5 Things to Know

5 things to know before the stock market opens Thursday

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1. Dow set to jump after economic data, ahead of infrastructure meeting

The New York Stock Exchange welcomes Sprinklr (NYSE: CXM), on June 23, 2021, in celebration of its Initial Public Offering.
NYSE

Dow futures rose more than 150 points after of a slew of economic data before the bell and renewed hopes for an infrastructure deal at a White House meeting later Thursday. The market's comeback rally took a pause Wednesday, though the Nasdaq managed to eke out another record close, and it was set to rise Thursday. With a broad group of stocks jumping in premarket trading, the S&P 500 was also set to open at new highs. The Dow was still climbing out of last week's hole. Ahead of Thursday's session, it remained 2.6% away from its latest record close in early May.

Andreessen Horowitz announced a new $2.2 billion cryptocurrency-focused fund Thursday. The Silicon Valley venture capital firm, founded by Marc Andreessen and Ben Horowitz, launched its first crypto fund three years ago, during what's now known as "crypto winter." That year, the value of bitcoin cratered roughly 80% from the highs in 2017. The latest fund also comes at another bearish moment for bitcoin.

2. Three key government economic reports out before the bell

The 10-year Treasury yield ticked lower Thursday, trading just under 1.5%, as investors to sifted through three government reports released one hour before Wall Street's opening bell. Initial jobless claims totaled 411,000 for last week, higher than estimates but down from the prior's week's upwardly revised 418,000. Durable goods orders in May increased 2.3%, slightly lower than forecasts but better than April's modest decline. The final revision of first quarter GDP remained at 6.4% annual growth. (CNBC)

3. Bipartisan senators push $953 billion infrastructure plan

Senator Joe Manchin (D-WV) speaks to news reporters before attending a meeting on infrastructure on Capitol Hill in Washington, June 23, 2021.
Tom Brenner | Reuters

A bipartisan group of senators is seeking Biden's support for a $953 billion infrastructure plan at Thursday's meeting. Administration officials and Democratic leaders cast the proposal as a positive development. The president's latest offer was a $1.7 trillion package. With Republicans opposed to Biden's proposed corporate tax rate increase, the bipartisan group is looking at other ways to raise revenue. Biden rejected their idea to allow gas taxes paid at the pump to rise with inflation.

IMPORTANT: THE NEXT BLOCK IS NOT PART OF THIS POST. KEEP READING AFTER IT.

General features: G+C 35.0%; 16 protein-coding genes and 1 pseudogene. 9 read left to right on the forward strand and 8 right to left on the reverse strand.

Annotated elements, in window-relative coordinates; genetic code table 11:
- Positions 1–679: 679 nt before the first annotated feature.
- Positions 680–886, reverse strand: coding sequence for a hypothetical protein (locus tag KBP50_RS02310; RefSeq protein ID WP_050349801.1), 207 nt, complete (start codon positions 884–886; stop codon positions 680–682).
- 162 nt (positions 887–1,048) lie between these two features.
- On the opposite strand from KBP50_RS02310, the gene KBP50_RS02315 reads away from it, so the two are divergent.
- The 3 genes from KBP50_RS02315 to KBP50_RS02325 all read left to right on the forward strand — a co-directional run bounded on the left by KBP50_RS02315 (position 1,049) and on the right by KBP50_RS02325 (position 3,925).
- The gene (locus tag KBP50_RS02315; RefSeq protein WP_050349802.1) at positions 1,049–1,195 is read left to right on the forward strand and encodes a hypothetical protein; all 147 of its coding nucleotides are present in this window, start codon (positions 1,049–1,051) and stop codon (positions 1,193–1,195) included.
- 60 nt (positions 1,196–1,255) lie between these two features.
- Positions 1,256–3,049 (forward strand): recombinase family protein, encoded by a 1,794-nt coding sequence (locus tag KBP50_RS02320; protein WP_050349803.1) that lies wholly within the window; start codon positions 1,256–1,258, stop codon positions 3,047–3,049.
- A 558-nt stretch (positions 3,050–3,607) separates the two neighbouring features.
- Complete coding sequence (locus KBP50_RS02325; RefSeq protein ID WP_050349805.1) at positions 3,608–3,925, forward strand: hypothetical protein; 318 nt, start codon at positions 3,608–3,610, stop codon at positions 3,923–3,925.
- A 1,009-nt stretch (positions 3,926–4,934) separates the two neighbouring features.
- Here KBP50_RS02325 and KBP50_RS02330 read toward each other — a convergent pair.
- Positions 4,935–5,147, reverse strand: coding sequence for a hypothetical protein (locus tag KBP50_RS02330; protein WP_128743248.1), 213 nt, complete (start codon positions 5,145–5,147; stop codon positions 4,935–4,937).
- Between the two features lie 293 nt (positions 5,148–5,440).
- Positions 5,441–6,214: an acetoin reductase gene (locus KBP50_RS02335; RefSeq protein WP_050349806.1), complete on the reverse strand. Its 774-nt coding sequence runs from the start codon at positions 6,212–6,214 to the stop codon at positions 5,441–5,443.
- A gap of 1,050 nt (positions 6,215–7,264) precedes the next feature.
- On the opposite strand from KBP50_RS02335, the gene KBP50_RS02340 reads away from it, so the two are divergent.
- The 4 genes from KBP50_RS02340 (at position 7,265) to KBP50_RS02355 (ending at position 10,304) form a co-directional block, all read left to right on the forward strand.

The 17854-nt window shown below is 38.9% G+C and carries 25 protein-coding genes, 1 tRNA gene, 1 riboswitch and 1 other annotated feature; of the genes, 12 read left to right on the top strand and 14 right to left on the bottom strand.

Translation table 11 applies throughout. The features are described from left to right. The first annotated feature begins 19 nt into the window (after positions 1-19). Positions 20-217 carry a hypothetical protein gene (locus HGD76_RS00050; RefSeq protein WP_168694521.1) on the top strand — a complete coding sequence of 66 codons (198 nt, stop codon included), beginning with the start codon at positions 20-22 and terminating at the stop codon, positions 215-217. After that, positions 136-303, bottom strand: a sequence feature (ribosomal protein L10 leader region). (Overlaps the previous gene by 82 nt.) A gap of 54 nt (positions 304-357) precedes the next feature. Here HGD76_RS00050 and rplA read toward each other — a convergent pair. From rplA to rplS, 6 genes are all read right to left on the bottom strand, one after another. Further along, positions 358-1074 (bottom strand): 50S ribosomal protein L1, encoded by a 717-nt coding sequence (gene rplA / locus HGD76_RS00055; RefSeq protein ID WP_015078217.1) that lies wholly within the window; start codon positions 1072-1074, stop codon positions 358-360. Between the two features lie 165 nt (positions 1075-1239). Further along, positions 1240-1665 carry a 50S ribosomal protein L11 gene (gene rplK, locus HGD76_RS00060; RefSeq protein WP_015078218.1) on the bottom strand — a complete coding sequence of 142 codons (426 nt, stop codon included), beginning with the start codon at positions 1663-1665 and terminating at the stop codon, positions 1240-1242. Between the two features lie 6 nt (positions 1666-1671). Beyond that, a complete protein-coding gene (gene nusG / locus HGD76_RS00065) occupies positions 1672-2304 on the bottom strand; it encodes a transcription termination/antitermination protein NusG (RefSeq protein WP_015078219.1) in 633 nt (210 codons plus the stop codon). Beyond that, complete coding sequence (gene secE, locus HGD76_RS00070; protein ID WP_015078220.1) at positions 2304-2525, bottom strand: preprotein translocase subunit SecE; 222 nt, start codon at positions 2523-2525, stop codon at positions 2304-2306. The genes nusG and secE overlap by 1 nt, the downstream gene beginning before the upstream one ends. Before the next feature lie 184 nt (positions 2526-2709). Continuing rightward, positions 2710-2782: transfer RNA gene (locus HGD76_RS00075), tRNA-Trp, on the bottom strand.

4. Eli Lilly to seek accelerated FDA approval for Alzheimer's drug in 2021

An Eli Lilly and Company pharmaceutical manufacturing plant is pictured at 50 ImClone Drive in Branchburg, New Jersey, March 5, 2021.
Mike Segar | Reuters

Shares of Eli Lilly rose 8% in Thursday's premarket after the U.S. drugmaker said it will file a marketing application later this year for its experimental Alzheimer's treatment, under the FDA's accelerated approval pathway. Lilly said, "The safety, tolerability and efficacy of donanemab are also being evaluated" in an ongoing late-stage study. Earlier this month, three members of a key FDA advisory panel resigned over the agency's controversial decision to approve Biogen's new Alzheimer's drug.

5. Teamsters to vote on sweeping push to unionize Amazon workers

Getty Images

The Teamsters will vote Thursday on a resolution to scale up efforts to organize Amazon workers. The e-commerce giant has long been the target of major labor unions seeking to organize warehouse and delivery workers. Amazon in April defeated a high-stakes union campaign at a huge warehouse in Bessemer, Alabama. However, Amazon founder and CEO Jeff Bezos recently acknowledged that the company needs to do better by its employees. The pandemic, the explosion of Black Lives Matter protests last summer, and rising concerns around workplace safety fueled further interest in organizing Amazon warehouses.

— Reuters and The Associated Press contributed to this report. Follow all the market action like a pro on CNBC Pro. Get the latest on the pandemic with CNBC's coronavirus coverage.